VOD Log: Revenge

Revenge is a French I Spit on Your Grave set in the desert.  It’s not as good as that movie by a long shot — among other things, it’s plagued by problems of both logic and execution — but it’s not without it’s positive attributes.

My first reaction upon finishing Revenge was that I was mildly entertained, so a marginal thumbs-up, but I reflected on those numerous, nagging logic gaps, and then on the overall feel of the film.  It was striving for something that it just couldn’t accomplish.  Between the poster and the trailer, I thought I would really dig the look of the film’s desert setting — but that setting, and the movie itself, felt off and flat.

4/10

Comparison Notes: first and foremost, the previously mentioned I Spit on Your Grave; Eden Lake, Straw Dogs, Last House on the Left (these 3 in Riveting Rentals), After Dark, My Sweet

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Sci-Fi Gone Awry: High Life

Perhaps I was too harsh with Pet Sematary.  High Life is even more boring, because little story ever existed.  Worse, it is riddled with logic and execution holes — like a leading actor who looks exactly the same from one scene to the next when you later realize he is, in fact, 15 years older.  I’ve seen this before.  Pro tip for directors: people don’t look exactly the same 15 years later, unless agelessness is part of the Sci Fi at play — which it distinctly is not here.  The logic issues go way beyond that, but it’s not worth the effort to delineate them.

High Life is so idiotic, so insipid it makes a movie like Raw look brilliant by comparison.  It’s an embarrassment to good science fiction, a slap in the face to the entire genre. I think there was a small seed of an interesting idea which had nothing to do with space travel, but boy was it muddled to nothingness.  2/10

Comparison Notes (all much better; most recommended): Cube, Snowpiercer, Moon, Passengers, Ex Machina, The Box, Blindness, Under the Skin, The Skin I Live In, Holy Motors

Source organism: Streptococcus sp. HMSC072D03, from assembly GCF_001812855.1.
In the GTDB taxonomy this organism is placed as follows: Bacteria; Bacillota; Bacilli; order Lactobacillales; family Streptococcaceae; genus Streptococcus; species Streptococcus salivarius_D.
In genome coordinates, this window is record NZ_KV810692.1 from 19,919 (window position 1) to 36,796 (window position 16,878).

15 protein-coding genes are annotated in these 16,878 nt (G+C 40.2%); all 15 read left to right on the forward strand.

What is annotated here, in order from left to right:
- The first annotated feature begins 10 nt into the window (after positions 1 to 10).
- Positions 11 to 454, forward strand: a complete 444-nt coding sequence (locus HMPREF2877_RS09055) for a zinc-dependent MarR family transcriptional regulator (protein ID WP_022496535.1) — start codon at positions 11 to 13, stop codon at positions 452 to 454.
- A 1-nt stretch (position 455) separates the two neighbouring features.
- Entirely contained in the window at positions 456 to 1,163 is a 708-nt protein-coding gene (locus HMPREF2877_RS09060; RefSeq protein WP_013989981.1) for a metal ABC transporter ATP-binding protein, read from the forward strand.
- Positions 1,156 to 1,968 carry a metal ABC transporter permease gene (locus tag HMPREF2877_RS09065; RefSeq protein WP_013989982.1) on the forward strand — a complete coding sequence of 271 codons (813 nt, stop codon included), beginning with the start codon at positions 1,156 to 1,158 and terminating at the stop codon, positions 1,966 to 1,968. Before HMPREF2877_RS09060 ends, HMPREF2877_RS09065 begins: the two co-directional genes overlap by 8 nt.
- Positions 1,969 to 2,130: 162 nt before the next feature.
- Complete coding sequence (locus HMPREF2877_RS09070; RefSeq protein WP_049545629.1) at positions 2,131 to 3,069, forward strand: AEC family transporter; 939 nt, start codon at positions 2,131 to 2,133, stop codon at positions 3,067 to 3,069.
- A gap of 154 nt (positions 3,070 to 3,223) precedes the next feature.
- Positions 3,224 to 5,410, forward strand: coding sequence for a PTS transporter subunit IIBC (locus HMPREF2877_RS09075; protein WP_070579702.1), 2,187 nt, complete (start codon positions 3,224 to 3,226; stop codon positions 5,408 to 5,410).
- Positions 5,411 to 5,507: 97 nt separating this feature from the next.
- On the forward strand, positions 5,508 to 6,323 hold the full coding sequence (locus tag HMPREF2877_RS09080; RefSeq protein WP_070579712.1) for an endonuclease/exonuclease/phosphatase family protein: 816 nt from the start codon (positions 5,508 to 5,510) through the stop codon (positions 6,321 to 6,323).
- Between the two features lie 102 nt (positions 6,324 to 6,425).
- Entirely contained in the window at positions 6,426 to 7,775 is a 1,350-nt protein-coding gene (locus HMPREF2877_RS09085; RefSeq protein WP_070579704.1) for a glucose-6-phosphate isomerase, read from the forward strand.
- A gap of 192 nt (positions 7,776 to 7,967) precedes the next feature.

Film Brief: Double Lover

At first, I loved Double Lover.  In the early going especially, the storytelling was strong, driven by the leads’ performances.  But the story was uneven, eventually falling into a derivative doppelgänger tale crossed with silly, even absurd, David Cronenberg-esque elements.  David Lynch has proven to be the master of the doppelgänger / film as soufflé .  A key to his success is that he doesn’t belabor the point.  The doppelgänger isn’t the story itself, as it was with Double Lover.  For Lynch, it’s almost incidental to the larger story at hand.

As the doppelgänger elements were mishandled here, a better tack would have been more the approach displayed in Thelma.  That is, the approach of a better movie.  5/10

Comparison Notes: Vertigo, Cronenberg films, Mulholland Drive + other Lynch projects.

Film Brief: Lost in Paris

Lost in Paris: a bit as if Wes Anderson made a Charlie Chaplin movie.  Delightful, charming, and fun, but never enough to thoroughly sink your teeth into.  Of note: the French title is Paris pieds nus, which translates most directly as “Paris, feet naked,” or “Barefoot in Paris”.  I think a more appropriate title than the one the marketers ended up pandering with.  7/10

Raw, Local, Organic